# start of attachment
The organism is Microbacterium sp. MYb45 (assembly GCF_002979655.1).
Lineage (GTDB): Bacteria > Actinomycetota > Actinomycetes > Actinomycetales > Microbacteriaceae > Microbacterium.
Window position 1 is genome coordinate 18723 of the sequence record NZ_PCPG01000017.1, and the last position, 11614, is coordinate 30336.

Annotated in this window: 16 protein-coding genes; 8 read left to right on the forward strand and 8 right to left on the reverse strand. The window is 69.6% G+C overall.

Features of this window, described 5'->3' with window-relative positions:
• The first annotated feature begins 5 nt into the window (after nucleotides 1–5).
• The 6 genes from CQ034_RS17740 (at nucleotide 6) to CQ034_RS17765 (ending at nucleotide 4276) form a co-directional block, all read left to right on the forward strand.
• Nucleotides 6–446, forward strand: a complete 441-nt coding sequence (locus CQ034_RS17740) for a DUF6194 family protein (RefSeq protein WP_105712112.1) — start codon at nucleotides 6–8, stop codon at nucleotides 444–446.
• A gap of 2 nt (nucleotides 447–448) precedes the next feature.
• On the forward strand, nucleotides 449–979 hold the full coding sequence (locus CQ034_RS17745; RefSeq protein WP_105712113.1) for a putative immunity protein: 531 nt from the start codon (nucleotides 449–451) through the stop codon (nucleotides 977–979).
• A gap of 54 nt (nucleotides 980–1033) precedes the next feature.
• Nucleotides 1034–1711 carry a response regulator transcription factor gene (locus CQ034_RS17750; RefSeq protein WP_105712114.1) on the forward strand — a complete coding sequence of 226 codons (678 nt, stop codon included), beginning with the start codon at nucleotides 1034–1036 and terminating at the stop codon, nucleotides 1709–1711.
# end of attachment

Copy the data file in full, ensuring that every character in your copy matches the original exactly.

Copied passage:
The organism is Microbacterium sp. MYb45 (assembly GCF_002979655.1).
Lineage (GTDB): Bacteria > Actinomycetota > Actinomycetes > Actinomycetales > Microbacteriaceae > Microbacterium.
Window position 1 is genome coordinate 18723 of the sequence record NZ_PCPG01000017.1, and the last position, 11614, is coordinate 30336.

Annotated in this window: 16 protein-coding genes; 8 read left to right on the forward strand and 8 right to left on the reverse strand. The window is 69.6% G+C overall.

Features of this window, described 5'->3' with window-relative positions:
• The first annotated feature begins 5 nt into the window (after nucleotides 1–5).
• The 6 genes from CQ034_RS17740 (at nucleotide 6) to CQ034_RS17765 (ending at nucleotide 4276) form a co-directional block, all read left to right on the forward strand.
• Nucleotides 6–446, forward strand: a complete 441-nt coding sequence (locus CQ034_RS17740) for a DUF6194 family protein (RefSeq protein WP_105712112.1) — start codon at nucleotides 6–8, stop codon at nucleotides 444–446.
• A gap of 2 nt (nucleotides 447–448) precedes the next feature.
• On the forward strand, nucleotides 449–979 hold the full coding sequence (locus CQ034_RS17745; RefSeq protein WP_105712113.1) for a putative immunity protein: 531 nt from the start codon (nucleotides 449–451) through the stop codon (nucleotides 977–979).
• A gap of 54 nt (nucleotides 980–1033) precedes the next feature.
• Nucleotides 1034–1711 carry a response regulator transcription factor gene (locus CQ034_RS17750; RefSeq protein WP_105712114.1) on the forward strand — a complete coding sequence of 226 codons (678 nt, stop codon included), beginning with the start codon at nucleotides 1034–1036 and terminating at the stop codon, nucleotides 1709–1711.